Limitations of twin studies include: not being generalizable to the general population; they’re based on many of the same (false) assumptions that were originally formulated on the 1920s at the advent of twin studies; the findings are misunderstood and blown out of proportion; they lead to volunteer/recruitment bias; and it doesn’t allow the disentangling of G and E since they interact (Sahu and Prasuna, 2016). The “advantages” of these studies aren’t even advantages, since it is conceptually impossible to tease out the relative contributions of G and E to a trait. Nevertheless, twin studies don’t show that psychological hereditarianism is true, and perhaps the most famous twin study of all—the MISTRA—hid the data of its fraternal twins (the controls). Joseph (2022) has an in depth critique of the MISTRA and why conclusions from it should be outright rejected.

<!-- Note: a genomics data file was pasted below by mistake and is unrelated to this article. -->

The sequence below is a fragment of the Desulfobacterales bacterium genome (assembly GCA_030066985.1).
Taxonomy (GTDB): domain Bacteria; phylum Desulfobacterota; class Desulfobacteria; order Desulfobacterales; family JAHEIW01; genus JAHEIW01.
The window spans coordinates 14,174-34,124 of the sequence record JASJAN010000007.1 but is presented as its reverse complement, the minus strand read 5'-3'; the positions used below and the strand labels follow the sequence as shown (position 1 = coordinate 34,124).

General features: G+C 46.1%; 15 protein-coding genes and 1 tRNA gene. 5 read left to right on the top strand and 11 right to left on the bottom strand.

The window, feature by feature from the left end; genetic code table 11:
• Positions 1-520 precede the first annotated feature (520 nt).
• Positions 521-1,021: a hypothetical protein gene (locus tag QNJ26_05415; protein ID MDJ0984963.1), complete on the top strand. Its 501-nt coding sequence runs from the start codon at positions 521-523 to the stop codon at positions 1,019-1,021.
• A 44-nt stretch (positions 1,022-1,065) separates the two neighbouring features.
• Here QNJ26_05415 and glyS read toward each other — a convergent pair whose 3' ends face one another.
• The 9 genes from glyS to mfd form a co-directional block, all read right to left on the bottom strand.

The issues with adoption studies are large, as large as the issues with twin studies. Assignment of adoptees to homes isn’t random, they look for homes that are closer to the homes of the biological mother. This restriction of range reduces the correlation between the adopted children and adopted parent. Adoptees also experience the womb of their biological mother’s (obviously). The adoptive parents are also given information about the adoptee’s family, and this along with conscious and unconscious treatment of the adoptee may help in making the adopted child different (see Richardson and Norgate, 2006; Moore, 2006; Joseph, 2014). Basically, the additive gene model is false, and adoptions don’t simulate a random design.